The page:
Moses Roper (c.1815 - 1891) was born in Caswell County, North Carolina, the son of a mulatto house servant (African-Indian) and her master, Henry Roper, a planter who exchanged mother and son for slaves from a neighboring plantation when Roper was six years old. As an adolescent, Roper led a peripatetic existence, repeatedly being sold or traded throughout the South before he was returned to Caswell County in 1832. During the next two years, Roper made many attempts to escape, each time being punished, then sold or exchanged to some other plantation owner in the county. At the end of 1833, Roper was purchased by a north Florida trader, whose bankruptcy led to the eighteen-year-old slave's employment as a steward on a New York-bound packet. Once anchored in New York, Roper jumped ship and ran for freedom-first stewarding a canalboat on the Hudson River, then working as a farmhand in Vermont, until he saw newspaper advertisements for his capture as a fugitive slave. Roper left Vermont and briefly settled in New Hampshire before moving to Boston. There he began his affiliation with the abolitionist movement by signing the constitution of the American Anti-Slavery Society. But by late 1835, Roper, fearful of arrest and return to slavery, signed up as a steward on the vessel Napoleon and sailed for England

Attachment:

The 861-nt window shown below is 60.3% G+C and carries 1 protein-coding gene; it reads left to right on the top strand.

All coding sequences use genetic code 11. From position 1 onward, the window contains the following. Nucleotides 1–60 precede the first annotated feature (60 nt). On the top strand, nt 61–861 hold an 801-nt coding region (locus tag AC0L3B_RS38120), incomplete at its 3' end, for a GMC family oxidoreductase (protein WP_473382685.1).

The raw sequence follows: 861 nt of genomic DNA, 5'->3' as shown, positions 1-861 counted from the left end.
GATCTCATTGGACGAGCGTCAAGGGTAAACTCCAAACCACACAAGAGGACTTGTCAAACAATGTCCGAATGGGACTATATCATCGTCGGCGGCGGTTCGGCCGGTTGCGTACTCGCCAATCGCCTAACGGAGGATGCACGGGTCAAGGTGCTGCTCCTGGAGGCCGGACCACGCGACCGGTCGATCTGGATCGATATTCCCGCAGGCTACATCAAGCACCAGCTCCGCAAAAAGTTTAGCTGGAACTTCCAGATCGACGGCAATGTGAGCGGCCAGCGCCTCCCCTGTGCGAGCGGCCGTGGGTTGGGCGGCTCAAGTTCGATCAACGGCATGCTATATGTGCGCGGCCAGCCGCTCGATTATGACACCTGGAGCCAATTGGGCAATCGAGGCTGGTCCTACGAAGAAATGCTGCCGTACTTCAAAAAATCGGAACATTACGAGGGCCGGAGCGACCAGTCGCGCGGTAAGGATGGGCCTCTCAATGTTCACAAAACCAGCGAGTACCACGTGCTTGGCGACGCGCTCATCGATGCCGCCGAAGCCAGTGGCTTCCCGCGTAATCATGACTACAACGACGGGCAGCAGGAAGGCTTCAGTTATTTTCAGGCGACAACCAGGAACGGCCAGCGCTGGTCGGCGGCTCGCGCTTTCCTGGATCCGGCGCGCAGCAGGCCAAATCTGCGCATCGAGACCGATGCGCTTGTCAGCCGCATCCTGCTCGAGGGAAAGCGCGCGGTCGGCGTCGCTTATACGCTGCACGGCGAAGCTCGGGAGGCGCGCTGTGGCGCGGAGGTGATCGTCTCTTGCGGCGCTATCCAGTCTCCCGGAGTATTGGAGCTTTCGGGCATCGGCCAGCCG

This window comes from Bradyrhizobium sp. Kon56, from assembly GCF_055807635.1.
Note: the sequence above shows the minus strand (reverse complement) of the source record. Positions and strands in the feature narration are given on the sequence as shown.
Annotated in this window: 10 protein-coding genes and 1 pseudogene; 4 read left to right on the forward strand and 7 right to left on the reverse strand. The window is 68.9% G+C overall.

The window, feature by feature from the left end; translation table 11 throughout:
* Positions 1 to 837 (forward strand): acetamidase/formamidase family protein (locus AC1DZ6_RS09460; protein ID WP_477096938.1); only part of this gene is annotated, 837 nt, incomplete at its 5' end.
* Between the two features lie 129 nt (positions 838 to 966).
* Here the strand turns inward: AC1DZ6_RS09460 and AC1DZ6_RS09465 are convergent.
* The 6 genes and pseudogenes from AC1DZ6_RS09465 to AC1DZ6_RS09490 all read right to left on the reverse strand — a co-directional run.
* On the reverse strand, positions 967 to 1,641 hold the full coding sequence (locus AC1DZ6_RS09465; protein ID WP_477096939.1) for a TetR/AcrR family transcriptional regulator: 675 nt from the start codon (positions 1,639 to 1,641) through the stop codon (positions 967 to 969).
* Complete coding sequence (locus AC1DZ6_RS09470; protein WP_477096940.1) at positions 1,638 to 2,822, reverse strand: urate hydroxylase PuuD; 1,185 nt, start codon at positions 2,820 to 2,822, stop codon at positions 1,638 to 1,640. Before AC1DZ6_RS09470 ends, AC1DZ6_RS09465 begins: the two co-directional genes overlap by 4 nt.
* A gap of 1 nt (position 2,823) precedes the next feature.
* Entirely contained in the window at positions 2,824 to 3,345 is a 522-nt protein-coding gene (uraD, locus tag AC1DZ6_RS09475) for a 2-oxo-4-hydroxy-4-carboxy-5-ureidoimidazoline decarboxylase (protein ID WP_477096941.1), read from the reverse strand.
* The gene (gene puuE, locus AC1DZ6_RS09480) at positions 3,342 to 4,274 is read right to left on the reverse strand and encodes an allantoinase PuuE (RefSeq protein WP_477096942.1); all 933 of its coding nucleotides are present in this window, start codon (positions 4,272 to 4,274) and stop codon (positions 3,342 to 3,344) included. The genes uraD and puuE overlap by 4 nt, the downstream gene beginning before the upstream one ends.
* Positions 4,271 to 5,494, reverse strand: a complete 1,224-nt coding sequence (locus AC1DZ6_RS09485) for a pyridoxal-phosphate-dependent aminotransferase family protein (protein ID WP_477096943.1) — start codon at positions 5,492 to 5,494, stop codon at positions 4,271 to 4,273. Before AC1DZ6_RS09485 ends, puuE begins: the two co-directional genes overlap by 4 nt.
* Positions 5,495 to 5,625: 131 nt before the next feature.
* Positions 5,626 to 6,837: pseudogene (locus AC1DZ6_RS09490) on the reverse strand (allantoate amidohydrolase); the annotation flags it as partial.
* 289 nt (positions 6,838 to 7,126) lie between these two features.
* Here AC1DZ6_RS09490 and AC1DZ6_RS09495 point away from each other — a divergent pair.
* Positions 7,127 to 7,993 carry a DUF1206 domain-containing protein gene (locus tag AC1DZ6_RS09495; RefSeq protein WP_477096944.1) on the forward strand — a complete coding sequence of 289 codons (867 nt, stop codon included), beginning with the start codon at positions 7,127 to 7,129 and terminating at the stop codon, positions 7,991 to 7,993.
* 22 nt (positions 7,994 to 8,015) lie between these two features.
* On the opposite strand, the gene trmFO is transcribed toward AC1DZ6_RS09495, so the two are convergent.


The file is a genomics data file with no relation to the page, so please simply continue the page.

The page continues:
Several prominent British abolitionists assisted Roper once he arrived, especially Dr. John Morrison, John Scoble, and George Thompson, who were impressed with Roper's desire to secure an education and to serve the African missions. With the help of these British patrons and the assistance of Dr. Francis Cox, who bore a significant part of the expense, Roper successfully attended boarding schools in Hackney and Wallingford and later spent some time at University College in London during 1836. Throughout this period, Roper also attended many antislavery meetings and gave speeches on his slave experiences to people who were as impressed by his stature (Roper was 6'5") as they were by his account - an account that was one of the first given by a former slave to British reform audiences.